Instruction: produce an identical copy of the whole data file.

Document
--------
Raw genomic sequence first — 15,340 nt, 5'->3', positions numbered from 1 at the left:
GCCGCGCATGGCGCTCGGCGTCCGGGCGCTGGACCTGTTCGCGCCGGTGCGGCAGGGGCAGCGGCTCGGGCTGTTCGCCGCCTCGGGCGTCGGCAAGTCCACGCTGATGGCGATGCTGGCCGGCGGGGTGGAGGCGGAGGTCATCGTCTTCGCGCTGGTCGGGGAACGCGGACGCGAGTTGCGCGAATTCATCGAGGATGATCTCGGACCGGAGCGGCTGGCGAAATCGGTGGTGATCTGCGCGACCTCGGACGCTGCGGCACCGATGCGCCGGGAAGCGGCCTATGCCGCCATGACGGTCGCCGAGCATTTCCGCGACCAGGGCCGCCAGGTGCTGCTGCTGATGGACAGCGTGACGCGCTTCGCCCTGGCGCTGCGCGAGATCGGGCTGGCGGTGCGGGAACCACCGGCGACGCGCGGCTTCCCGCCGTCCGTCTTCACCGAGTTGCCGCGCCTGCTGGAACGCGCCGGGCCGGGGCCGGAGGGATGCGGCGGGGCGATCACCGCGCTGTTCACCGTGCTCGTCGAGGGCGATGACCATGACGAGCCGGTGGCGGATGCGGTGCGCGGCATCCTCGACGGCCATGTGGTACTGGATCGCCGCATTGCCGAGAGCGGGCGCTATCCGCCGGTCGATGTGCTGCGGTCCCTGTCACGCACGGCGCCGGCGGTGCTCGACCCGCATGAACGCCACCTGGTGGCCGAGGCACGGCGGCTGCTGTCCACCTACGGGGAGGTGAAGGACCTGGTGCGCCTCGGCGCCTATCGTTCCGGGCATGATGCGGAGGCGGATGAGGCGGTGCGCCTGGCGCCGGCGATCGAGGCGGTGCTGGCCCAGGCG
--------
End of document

Raw genomic sequence first — 15,340 nt, 5'->3', positions numbered from 1 at the left:
GCCGCGCATGGCGCTCGGCGTCCGGGCGCTGGACCTGTTCGCGCCGGTGCGGCAGGGGCAGCGGCTCGGGCTGTTCGCCGCCTCGGGCGTCGGCAAGTCCACGCTGATGGCGATGCTGGCCGGCGGGGTGGAGGCGGAGGTCATCGTCTTCGCGCTGGTCGGGGAACGCGGACGCGAGTTGCGCGAATTCATCGAGGATGATCTCGGACCGGAGCGGCTGGCGAAATCGGTGGTGATCTGCGCGACCTCGGACGCTGCGGCACCGATGCGCCGGGAAGCGGCCTATGCCGCCATGACGGTCGCCGAGCATTTCCGCGACCAGGGCCGCCAGGTGCTGCTGCTGATGGACAGCGTGACGCGCTTCGCCCTGGCGCTGCGCGAGATCGGGCTGGCGGTGCGGGAACCACCGGCGACGCGCGGCTTCCCGCCGTCCGTCTTCACCGAGTTGCCGCGCCTGCTGGAACGCGCCGGGCCGGGGCCGGAGGGATGCGGCGGGGCGATCACCGCGCTGTTCACCGTGCTCGTCGAGGGCGATGACCATGACGAGCCGGTGGCGGATGCGGTGCGCGGCATCCTCGACGGCCATGTGGTACTGGATCGCCGCATTGCCGAGAGCGGGCGCTATCCGCCGGTCGATGTGCTGCGGTCCCTGTCACGCACGGCGCCGGCGGTGCTCGACCCGCATGAACGCCACCTGGTGGCCGAGGCACGGCGGCTGCTGTCCACCTACGGGGAGGTGAAGGACCTGGTGCGCCTCGGCGCCTATCGTTCCGGGCATGATGCGGAGGCGGATGAGGCGGTGCGCCTGGCGCCGGCGATCGAGGCGGTGCTGGCCCAGGCG